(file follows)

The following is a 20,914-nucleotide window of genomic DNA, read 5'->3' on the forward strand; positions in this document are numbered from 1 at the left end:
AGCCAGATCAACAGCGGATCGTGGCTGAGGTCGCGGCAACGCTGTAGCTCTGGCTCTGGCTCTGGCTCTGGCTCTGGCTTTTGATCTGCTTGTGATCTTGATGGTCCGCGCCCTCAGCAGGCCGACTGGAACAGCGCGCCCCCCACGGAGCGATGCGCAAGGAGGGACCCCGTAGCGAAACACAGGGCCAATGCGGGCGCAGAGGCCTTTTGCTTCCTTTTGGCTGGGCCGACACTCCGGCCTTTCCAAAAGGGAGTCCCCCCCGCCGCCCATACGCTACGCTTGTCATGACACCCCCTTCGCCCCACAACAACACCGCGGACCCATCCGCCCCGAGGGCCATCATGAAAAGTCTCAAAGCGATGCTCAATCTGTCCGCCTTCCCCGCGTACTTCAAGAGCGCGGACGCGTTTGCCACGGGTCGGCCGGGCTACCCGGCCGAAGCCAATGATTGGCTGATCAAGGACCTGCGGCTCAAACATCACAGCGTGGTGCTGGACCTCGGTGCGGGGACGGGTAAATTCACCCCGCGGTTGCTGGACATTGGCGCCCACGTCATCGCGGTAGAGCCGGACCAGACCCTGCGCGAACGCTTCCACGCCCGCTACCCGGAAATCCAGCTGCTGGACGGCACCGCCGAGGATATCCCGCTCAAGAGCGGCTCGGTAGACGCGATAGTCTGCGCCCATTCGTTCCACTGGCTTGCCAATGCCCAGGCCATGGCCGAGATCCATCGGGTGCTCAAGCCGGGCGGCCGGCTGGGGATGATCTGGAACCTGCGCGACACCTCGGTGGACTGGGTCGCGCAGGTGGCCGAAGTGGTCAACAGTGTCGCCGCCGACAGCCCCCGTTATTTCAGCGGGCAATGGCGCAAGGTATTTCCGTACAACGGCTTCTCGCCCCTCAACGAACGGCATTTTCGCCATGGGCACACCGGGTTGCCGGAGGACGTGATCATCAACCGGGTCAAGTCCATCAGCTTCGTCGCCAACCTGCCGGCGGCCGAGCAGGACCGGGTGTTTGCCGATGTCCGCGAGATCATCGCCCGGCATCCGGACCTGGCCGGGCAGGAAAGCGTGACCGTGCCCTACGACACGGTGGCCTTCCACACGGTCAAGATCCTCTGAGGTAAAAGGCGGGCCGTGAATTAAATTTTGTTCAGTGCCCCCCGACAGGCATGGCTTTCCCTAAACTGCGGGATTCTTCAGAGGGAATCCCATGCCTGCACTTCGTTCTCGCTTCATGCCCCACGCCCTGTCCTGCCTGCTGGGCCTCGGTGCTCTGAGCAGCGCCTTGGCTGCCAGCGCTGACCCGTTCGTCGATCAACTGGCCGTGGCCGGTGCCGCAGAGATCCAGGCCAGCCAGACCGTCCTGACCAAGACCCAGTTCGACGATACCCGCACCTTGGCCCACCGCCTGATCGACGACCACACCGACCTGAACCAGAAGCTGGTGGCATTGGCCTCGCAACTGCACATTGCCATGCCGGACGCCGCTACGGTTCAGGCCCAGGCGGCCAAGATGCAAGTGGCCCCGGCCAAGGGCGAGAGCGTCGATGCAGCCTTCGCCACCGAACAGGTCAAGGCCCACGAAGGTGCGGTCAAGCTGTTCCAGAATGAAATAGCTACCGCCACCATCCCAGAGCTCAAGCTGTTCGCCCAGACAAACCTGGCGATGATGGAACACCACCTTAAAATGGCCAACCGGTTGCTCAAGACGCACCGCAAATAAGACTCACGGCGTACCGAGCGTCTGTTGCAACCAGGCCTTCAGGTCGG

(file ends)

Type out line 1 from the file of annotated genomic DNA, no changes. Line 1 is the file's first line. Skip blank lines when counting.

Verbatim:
The following is a 20,914-nucleotide window of genomic DNA, read 5'->3' on the forward strand; positions in this document are numbered from 1 at the left end: